In this groundbreaking book, thirty authors highlight how our experiences are shaped by a deeply entrenched gender binary. Nuanced storytellers break away from mainstream portrayals of gender diversity, cutting across lines of age, race, ethnicity, ability, class, religion, family, and relationships.
No Tea, No Shade brings together nineteen essays from the next generation of black queer studies scholars, activists, and community leaders who build on the foundational work of black queer studies, pushing the field in new and exciting directions.
In this collection, founding members of the Combahee River Collective (Barbara Smith, Beverly Smith, and Demita Frazier) and contemporary activists (Alicia Garza, Barbara Ransby) reflect on the legacy of its contributions to black feminism and its impact on today's struggles.
An exhibition on display at the Brooklyn Museum in 2017, We Wanted a Revolution: Black Radical Women, 1965-85 featured the art and cultural criticism of women of color during the emergence of second-wave feminism. The accompanying Sourcebook republishes rare and little-known documents from the period by Gloria Anzaldúa, James Baldwin, bell hooks, Audre Lorde, Toni Morrison, Alice Walker, and other artists and social critics. Print copies available at the libraries.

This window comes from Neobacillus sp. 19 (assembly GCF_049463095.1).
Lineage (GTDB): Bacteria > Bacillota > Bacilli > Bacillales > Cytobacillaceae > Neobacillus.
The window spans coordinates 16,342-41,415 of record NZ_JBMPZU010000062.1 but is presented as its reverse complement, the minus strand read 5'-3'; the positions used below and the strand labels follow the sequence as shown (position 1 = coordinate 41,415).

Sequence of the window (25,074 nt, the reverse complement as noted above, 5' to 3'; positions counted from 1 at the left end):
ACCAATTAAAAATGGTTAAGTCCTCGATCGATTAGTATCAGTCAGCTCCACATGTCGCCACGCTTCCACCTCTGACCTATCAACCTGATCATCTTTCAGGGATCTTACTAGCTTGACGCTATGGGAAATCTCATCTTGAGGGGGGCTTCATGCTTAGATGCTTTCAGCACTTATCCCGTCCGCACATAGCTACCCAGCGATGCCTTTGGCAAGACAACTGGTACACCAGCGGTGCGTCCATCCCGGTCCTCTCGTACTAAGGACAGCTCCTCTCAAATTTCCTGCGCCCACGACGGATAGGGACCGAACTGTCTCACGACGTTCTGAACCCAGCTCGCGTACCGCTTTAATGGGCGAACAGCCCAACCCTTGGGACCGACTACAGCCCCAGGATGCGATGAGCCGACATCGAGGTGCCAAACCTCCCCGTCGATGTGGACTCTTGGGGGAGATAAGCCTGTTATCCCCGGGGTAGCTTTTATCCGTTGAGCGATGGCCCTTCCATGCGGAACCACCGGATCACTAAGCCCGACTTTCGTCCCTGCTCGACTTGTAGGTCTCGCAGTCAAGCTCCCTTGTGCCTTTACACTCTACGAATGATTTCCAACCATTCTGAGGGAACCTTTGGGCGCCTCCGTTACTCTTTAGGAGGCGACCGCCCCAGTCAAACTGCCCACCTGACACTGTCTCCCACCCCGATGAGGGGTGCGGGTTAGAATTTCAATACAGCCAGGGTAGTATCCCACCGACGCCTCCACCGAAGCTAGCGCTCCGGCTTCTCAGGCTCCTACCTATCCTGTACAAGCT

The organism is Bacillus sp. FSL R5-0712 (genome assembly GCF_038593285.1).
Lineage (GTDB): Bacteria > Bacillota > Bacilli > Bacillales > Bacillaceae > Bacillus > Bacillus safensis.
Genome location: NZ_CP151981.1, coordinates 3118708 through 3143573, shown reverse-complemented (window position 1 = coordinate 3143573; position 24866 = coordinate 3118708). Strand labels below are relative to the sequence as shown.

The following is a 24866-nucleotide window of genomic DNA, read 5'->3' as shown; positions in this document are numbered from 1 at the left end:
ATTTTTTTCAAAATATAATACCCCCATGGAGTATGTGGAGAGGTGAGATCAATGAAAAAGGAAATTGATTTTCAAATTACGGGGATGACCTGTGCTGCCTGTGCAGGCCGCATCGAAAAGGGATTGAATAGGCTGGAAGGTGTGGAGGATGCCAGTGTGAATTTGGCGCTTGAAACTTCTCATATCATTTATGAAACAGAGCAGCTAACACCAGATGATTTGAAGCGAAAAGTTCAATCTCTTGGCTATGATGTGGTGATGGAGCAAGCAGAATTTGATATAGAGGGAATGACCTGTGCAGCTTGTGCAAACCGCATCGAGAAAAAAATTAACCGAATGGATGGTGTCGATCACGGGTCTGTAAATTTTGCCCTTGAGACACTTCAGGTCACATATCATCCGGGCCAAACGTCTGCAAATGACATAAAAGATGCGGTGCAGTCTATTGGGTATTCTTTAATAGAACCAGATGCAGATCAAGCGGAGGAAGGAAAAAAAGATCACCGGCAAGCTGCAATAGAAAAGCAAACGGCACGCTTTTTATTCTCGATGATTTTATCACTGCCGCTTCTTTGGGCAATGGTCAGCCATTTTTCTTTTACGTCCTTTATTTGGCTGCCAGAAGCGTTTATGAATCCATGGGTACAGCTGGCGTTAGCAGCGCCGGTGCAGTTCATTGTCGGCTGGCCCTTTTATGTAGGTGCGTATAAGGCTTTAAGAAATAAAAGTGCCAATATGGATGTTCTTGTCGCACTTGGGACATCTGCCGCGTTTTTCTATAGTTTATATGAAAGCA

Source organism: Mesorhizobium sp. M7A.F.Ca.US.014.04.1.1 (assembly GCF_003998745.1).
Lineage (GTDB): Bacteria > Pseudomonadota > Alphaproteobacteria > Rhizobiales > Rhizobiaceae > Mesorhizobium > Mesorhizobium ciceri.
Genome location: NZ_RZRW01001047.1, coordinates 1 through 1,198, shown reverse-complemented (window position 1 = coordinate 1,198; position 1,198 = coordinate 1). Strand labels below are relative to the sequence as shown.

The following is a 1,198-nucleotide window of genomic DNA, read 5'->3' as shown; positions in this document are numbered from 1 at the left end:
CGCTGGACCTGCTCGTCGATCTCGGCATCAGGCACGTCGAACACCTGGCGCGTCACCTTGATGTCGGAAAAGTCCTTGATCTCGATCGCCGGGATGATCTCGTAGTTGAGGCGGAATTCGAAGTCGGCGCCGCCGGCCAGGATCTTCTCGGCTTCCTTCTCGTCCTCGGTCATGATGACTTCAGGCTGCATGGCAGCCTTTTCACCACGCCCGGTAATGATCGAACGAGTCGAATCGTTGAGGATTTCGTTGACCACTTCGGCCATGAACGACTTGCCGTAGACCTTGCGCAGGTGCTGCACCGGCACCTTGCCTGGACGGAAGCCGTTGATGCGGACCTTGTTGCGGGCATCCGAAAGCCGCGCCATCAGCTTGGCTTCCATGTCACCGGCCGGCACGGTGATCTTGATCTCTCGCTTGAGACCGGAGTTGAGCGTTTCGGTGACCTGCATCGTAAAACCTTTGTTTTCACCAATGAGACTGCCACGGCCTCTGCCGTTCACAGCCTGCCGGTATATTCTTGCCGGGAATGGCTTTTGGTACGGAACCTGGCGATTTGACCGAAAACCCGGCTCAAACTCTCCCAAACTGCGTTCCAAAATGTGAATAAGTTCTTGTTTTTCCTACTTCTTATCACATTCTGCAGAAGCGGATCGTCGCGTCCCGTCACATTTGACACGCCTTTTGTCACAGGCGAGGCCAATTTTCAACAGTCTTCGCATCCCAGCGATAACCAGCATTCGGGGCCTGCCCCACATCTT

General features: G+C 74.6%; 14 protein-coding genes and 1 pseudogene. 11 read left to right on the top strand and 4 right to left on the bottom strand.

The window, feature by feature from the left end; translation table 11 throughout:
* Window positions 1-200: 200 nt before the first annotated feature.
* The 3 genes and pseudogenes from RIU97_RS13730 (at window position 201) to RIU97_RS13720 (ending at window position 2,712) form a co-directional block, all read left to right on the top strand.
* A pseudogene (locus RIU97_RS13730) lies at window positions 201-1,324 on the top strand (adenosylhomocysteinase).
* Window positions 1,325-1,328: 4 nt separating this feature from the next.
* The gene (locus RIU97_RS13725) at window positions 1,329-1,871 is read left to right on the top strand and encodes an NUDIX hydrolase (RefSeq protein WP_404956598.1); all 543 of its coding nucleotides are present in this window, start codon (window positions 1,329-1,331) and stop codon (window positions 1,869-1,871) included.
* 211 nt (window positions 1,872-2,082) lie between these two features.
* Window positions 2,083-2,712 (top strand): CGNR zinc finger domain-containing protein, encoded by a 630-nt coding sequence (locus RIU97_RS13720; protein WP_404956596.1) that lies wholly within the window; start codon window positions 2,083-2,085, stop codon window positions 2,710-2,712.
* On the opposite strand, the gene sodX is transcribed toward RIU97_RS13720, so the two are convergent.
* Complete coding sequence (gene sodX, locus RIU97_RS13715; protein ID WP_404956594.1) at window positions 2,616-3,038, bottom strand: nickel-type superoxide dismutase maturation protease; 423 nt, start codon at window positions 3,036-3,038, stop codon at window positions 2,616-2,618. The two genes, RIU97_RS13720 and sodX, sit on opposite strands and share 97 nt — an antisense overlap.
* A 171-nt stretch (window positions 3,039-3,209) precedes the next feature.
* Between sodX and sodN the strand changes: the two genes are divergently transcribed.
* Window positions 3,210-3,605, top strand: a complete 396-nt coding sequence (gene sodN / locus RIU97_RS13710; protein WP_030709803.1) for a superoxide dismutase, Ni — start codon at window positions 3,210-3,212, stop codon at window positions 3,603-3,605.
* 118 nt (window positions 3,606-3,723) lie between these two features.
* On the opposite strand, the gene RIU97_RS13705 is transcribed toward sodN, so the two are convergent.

Original essays and perspectives by Aruna D'Souza, Uri McMillan, Kellie Jones, and Lisa Jones that place the 2017 exhibition's works in both historical and contemporary contexts. Includes two new poems by Alice Walker, photographs of major objects from the exhibition, and views of the installation.